Throughout Train to Busan, father-to-be Sang-hwa’s actions contrast that of Seok-woo’s (Gong Yoo) and give us hints of what he could’ve been like if he wasn’t a soulless husk married to his job. Whille Seok-woo slams the door on survivors, Ma Dong-seok‘s Sang-hwa risks his life for strangers he’s known for mere hours. Before all hell breaks loose, Sang-hwa’s mind is full of thoughts on what to name his unborn child. Meanwhile, Seok-woo’s is so preoccupied with work that he gives his daughter the same birthday present he gave her last year. When these two dads in horror eventually team up, Sang-hwa demands accountability from Seok-woo for his selfish actions. He also teaches him a few things about parenthood. At least the zombie epidemic gave Sang-hwa the impetus to finally settle on his child’s name…before he heroically sacrifices himself for his people.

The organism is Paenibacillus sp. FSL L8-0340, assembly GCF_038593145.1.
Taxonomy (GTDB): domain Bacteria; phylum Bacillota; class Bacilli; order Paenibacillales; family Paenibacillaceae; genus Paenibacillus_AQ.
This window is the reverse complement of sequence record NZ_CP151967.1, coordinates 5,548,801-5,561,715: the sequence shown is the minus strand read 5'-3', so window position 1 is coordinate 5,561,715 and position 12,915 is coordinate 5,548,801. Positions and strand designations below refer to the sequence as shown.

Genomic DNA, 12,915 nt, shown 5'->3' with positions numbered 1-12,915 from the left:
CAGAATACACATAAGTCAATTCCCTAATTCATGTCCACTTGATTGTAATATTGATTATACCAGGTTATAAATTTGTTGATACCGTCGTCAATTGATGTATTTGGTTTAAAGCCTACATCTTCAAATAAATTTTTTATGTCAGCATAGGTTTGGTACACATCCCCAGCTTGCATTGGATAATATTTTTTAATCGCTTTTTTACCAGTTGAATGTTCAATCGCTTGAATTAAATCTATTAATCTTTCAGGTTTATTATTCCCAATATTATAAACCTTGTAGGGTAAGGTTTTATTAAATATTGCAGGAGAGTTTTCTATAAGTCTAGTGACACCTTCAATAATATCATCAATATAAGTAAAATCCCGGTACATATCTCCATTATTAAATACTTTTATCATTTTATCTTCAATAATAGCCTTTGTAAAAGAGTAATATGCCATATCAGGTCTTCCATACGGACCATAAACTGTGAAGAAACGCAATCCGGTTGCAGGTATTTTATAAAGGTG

#6 – Hugh Crain, The Haunting of Hill House (2018)
What if you have to protect your family, but they can’t know what you’re doing? What if that knowledge alone is so dangerous that you have to protect them from it? In The Haunting of Hill House, Timothy Hutton and Henry Thomas both play Hugh Crain, a man whose dilemma stretches across decades and forces him to make the painful choice of leaving his children in their aunt’s care. In effect, Hugh alienates himself from his children to protect them. They then have an uneasy reunion when tragedy strikes, as the evil entity within Hill House, their former family home, awakens. In the end, Hugh makes one final promise and sacrifices himself for his children. Journey ends in lovers’ meeting.
#5 – Sheriff Hassan, Midnight Mass (2021)